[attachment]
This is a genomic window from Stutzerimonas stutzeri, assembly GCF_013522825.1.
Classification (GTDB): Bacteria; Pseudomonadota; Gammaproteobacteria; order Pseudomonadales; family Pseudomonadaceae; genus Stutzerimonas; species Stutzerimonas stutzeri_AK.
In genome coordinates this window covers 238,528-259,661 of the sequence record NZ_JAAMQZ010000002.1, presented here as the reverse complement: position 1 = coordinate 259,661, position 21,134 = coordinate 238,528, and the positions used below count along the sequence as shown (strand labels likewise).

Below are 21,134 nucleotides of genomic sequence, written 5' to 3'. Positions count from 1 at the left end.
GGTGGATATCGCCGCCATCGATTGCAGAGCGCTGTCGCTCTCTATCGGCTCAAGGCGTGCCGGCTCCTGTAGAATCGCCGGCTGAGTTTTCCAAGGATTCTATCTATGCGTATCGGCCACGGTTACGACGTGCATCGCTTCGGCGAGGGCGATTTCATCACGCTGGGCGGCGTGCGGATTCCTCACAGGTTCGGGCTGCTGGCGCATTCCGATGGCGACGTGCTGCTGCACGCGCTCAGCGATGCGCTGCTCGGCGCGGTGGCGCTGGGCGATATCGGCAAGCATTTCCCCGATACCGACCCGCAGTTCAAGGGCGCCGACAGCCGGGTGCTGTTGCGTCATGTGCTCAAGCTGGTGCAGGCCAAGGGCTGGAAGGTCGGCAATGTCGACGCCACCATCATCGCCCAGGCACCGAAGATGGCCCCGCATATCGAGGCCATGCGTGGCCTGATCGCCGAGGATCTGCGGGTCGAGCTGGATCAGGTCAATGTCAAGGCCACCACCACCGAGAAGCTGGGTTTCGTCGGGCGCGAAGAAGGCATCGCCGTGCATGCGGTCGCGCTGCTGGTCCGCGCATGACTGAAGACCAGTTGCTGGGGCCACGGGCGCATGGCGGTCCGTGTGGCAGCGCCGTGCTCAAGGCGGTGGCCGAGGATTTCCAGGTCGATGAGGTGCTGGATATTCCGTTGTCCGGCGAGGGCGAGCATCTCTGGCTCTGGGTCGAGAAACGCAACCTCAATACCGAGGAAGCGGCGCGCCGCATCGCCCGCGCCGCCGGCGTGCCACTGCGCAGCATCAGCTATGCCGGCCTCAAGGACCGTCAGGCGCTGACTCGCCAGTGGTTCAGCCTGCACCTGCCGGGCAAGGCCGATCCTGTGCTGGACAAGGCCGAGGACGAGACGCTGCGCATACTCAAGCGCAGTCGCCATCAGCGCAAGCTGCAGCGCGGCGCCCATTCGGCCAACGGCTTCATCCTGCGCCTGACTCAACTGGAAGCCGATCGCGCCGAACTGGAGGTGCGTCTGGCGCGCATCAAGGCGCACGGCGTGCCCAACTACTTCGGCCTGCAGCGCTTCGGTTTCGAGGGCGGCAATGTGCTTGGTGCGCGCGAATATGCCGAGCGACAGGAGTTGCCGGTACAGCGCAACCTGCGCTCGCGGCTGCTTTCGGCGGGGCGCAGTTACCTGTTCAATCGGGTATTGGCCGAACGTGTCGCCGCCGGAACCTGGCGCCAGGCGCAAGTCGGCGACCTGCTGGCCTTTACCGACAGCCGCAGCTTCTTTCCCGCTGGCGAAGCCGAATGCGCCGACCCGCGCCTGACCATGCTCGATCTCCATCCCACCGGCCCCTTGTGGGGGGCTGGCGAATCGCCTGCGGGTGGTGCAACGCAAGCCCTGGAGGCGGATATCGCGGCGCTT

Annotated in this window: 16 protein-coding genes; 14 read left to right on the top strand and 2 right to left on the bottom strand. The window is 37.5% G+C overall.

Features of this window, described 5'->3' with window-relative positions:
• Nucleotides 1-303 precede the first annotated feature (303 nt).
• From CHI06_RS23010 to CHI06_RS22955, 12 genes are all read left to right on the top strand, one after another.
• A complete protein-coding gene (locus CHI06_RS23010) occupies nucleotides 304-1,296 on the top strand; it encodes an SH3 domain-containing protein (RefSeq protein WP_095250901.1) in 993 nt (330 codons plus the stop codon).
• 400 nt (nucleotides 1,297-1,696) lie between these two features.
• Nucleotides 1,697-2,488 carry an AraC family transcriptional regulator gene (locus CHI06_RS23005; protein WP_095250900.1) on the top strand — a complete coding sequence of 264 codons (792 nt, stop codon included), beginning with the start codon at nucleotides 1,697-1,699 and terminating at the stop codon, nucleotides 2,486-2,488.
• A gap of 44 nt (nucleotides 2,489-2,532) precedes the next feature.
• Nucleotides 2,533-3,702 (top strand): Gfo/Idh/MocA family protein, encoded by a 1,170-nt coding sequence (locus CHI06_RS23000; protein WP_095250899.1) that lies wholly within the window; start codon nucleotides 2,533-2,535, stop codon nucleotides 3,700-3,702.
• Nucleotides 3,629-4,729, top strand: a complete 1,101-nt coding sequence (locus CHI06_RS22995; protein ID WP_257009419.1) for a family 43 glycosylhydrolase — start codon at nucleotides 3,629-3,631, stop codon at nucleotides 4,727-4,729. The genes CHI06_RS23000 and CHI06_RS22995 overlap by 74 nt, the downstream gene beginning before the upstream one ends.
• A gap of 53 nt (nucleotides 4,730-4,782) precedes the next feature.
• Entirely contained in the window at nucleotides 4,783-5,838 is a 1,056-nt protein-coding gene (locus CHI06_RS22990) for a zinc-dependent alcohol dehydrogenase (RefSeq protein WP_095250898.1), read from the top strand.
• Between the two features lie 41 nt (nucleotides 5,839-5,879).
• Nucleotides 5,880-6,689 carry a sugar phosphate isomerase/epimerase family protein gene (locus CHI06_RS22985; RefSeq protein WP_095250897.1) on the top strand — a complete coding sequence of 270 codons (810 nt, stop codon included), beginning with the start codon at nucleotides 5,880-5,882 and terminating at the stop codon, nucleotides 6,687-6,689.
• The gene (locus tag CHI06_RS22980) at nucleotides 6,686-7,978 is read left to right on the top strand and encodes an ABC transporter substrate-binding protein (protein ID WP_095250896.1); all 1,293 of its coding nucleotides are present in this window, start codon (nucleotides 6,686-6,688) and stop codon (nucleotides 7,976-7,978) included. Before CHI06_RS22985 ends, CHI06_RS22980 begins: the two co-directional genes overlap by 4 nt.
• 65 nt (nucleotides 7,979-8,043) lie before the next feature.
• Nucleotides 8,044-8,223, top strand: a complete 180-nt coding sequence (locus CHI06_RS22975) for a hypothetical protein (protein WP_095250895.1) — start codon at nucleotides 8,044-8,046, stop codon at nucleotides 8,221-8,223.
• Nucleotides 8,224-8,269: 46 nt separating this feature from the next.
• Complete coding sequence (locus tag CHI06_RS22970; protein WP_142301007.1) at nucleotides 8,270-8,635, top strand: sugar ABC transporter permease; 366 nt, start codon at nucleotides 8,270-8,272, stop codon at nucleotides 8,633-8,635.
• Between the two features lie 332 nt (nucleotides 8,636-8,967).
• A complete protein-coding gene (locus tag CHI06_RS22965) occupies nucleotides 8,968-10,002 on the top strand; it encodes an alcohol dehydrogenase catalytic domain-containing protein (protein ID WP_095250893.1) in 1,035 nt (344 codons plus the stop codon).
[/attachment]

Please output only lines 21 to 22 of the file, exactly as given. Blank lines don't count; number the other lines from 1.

• 65 nt (nucleotides 7,979-8,043) lie before the next feature.
• Nucleotides 8,044-8,223, top strand: a complete 180-nt coding sequence (locus CHI06_RS22975) for a hypothetical protein (protein WP_095250895.1) — start codon at nucleotides 8,044-8,046, stop codon at nucleotides 8,221-8,223.